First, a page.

Sight is the sense that dying people tend to lose first
Performed by Jim Fletcher
09.11.08 at the Winningstad Theater
Photo by Wayne Bund
Time-Based Arts Festival, PICA
All Rights Reserved, 2008
Posted by Dusty Hoesly
A man stands on a stage with a flat affect, reportorial monotone voice, arms crossed or at his sides, avoiding gestures. A water bottle stands below him. He wears ordinary, non-descript clothes. There is no set design or light or sound cues; just a man standing there, offering a list of simple declarative sentences. Does this constitute theatre? Sight is the sense that dying people tend to lose first is a sort of anti-theatre, a minimalist interpretation of text, acting, and performance. The viewer is squarely engaged in questions of this play’s legitimacy as theatre, the connections between the claims uttered by the actor, and whether he/she wishes to remain in his/her seat.
The play features several types of short, formal statements: definitions (“A submarine is a ship that goes underwater”), aesthetic views (“A waterfall is nature at its most beautiful”), moral positions (“People are basically the same no matter what the color of their skin”), jokes (“Golf is a game for lazy people”), metaphysical claims (“God does not exist”), quotes (“No man is an island”), double entendres (“Zero is a round number”), tautologies (“Rubber goods are goods made of rubber”), evasive definitions (“Love is difficult to describe”), opinions (“Los Angeles does strange things to people”), subversions of clichés (“Success does not smell of anything”). Rarely, the statements follow each other thematically or riff on a word: “A computer is a thinking machine. A soldier is a fighting machine. James Brown was a sex machine.” But this sort of linkage is the exception.
What brings these observations together, if anything? Is this a worthwhile question to pursue, or are the statements merely placed to provoke the audience into reflecting on the nature and purpose of theatre and their role as spectator-participants? The lack of physicality focuses our attention on the language. The fact that many of these statements are funny reminds me that I’m witnessing a crafted text, and that I’m an audience member. This is no random catalogue of phrases but a constructed list, inviting reflection as to its organization and content.
Many of the statements are objective dictionary-like definitions, but nearly equally many are subjective. Does this fact put into question the objectivity of definitional assertions, or render subjective opinions on par with objective truths? Of course judgment enters into creating definitions, but surely we can agree that “snow is cold.” Almost all of these declarations, including the more subjective phrases (“Sheep are boring animals,” “Children do not make good chefs”), are noncontroversial truisms. Regardless, spectators are drawn into questioning the connections and reacting to the statements (agreeing, disagreeing, laughing), thus participating in making theatre of the performance.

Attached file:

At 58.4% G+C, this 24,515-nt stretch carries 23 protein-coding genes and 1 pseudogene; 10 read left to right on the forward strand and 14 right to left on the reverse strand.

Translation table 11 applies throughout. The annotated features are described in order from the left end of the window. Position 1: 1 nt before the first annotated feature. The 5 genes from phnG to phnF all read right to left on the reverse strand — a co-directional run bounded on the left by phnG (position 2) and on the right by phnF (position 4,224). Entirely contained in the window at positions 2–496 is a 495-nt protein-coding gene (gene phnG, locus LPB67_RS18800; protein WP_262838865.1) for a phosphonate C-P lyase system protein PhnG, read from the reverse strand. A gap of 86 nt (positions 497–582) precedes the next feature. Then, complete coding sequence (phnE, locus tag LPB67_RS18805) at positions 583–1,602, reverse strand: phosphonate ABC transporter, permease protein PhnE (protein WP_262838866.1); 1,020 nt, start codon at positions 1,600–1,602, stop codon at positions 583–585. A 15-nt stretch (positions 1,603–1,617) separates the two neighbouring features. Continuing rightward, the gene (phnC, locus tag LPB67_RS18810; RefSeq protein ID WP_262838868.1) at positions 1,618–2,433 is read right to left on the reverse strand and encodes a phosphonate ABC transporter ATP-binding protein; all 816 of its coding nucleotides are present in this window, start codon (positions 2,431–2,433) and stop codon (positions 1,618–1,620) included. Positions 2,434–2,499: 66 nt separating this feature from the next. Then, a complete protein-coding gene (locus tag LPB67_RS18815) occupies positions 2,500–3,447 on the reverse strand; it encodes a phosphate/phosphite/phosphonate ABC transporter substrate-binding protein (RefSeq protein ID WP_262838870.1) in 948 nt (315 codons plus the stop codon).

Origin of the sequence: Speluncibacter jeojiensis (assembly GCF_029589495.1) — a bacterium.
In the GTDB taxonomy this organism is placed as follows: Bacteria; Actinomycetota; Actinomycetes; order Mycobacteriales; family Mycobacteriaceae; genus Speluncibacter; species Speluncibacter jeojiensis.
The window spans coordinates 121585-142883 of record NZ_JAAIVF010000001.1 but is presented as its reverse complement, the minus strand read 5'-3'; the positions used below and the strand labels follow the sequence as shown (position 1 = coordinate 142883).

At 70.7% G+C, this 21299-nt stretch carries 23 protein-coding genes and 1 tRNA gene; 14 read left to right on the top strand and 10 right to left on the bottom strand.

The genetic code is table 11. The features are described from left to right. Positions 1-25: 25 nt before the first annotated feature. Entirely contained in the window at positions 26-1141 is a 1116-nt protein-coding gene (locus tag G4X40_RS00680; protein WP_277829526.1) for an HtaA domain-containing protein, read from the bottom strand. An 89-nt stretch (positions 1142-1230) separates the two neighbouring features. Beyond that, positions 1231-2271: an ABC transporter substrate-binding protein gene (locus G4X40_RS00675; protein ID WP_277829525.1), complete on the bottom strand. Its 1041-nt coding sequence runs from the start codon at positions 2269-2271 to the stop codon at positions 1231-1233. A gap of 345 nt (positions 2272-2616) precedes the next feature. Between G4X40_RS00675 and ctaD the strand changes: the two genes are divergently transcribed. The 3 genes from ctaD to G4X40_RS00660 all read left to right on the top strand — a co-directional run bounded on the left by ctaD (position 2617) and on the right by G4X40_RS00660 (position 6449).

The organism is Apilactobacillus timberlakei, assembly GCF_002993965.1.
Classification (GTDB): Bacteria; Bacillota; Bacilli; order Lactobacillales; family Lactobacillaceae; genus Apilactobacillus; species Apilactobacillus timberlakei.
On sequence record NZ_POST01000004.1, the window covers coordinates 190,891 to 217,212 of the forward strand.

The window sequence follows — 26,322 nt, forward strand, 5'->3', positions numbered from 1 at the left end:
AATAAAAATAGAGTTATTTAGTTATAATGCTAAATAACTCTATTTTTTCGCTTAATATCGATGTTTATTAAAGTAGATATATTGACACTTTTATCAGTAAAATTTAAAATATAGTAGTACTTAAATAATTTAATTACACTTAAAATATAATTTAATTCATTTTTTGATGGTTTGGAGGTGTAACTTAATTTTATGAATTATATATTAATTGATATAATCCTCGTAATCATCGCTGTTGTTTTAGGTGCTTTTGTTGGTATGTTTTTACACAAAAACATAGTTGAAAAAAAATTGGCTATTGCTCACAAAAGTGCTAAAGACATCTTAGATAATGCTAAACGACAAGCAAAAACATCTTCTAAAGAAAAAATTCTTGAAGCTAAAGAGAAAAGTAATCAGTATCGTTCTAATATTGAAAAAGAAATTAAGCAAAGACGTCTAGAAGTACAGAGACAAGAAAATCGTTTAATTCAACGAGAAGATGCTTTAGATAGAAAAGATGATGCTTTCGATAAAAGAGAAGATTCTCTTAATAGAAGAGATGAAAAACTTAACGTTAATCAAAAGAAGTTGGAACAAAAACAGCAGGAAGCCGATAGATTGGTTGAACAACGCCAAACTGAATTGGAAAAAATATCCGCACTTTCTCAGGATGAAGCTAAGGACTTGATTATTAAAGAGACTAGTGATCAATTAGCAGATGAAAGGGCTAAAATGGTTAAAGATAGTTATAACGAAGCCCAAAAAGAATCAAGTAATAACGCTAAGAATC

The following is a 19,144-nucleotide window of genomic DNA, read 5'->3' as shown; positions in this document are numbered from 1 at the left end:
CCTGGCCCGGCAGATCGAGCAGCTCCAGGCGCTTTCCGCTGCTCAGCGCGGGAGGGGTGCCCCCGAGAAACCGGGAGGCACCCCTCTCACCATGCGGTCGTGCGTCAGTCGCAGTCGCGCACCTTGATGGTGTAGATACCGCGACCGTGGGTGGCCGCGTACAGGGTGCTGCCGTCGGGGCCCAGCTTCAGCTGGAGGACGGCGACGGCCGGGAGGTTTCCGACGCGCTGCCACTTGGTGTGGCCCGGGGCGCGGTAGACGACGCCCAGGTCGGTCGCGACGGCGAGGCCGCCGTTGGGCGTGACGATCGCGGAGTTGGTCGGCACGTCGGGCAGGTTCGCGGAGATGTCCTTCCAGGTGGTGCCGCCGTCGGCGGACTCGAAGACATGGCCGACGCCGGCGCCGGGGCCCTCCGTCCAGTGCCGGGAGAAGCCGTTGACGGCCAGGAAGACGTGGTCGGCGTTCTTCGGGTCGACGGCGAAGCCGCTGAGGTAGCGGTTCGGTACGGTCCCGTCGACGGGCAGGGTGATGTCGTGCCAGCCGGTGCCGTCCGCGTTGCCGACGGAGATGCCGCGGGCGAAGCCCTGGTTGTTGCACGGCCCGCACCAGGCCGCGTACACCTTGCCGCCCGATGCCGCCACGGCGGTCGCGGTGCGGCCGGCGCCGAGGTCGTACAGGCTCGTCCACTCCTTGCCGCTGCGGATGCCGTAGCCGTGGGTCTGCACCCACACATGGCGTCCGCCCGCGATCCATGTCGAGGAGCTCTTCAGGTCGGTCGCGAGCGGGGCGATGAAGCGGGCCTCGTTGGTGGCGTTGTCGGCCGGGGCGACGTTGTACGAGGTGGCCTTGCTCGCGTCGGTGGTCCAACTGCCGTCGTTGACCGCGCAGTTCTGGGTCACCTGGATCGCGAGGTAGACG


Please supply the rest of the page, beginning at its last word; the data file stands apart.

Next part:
A few associations with the text and performance come to mind. For example, Jim Fletcher’s delivery sounds like Steven Wright on his 1985 comedy album I Have a Pony, and the staccato rhythm recalls his standup routine on that record (such as Wright’s “Curiosity killed the cat, but for a while I was a suspect.”). Many of the definitions summon up Ambrose Bierce’s Devil’s Dictionary (Bierce on love: “A temporary insanity curable by marriage”) or Samuel Johnson’s occasionally humorous/opinionated definitions in his Dictionary (“Oats: A grain which in England is generally given to horses, but in Scotland supports the people”). I don’t think evoking these associations is part of Etchells’ theatrical program, but they came to my mind and enhanced my enjoyment of the text. Insofar as Etchells is making us pay closer attention to language and think about why we stay in our seats, these ruminations serve to answer why I stayed and what I thought of the script as I heard it.
Etchells is interested in using language to elicit reactions, mental or physical, in his audience. Without props or technical devices, without dramatic action or plot, without dramatic performances or vocal inflection, will audiences stay? How will they react to language itself, unadorned? My experience is to try to connect the dots. Others may just enjoy the cadence of the sentences. Others are thinking about leaving. Some left. I stayed because I was lured by Fletcher’s calming presence, made my own meanings, and wanted to hear what came next.
Posted by Dusty Hoesly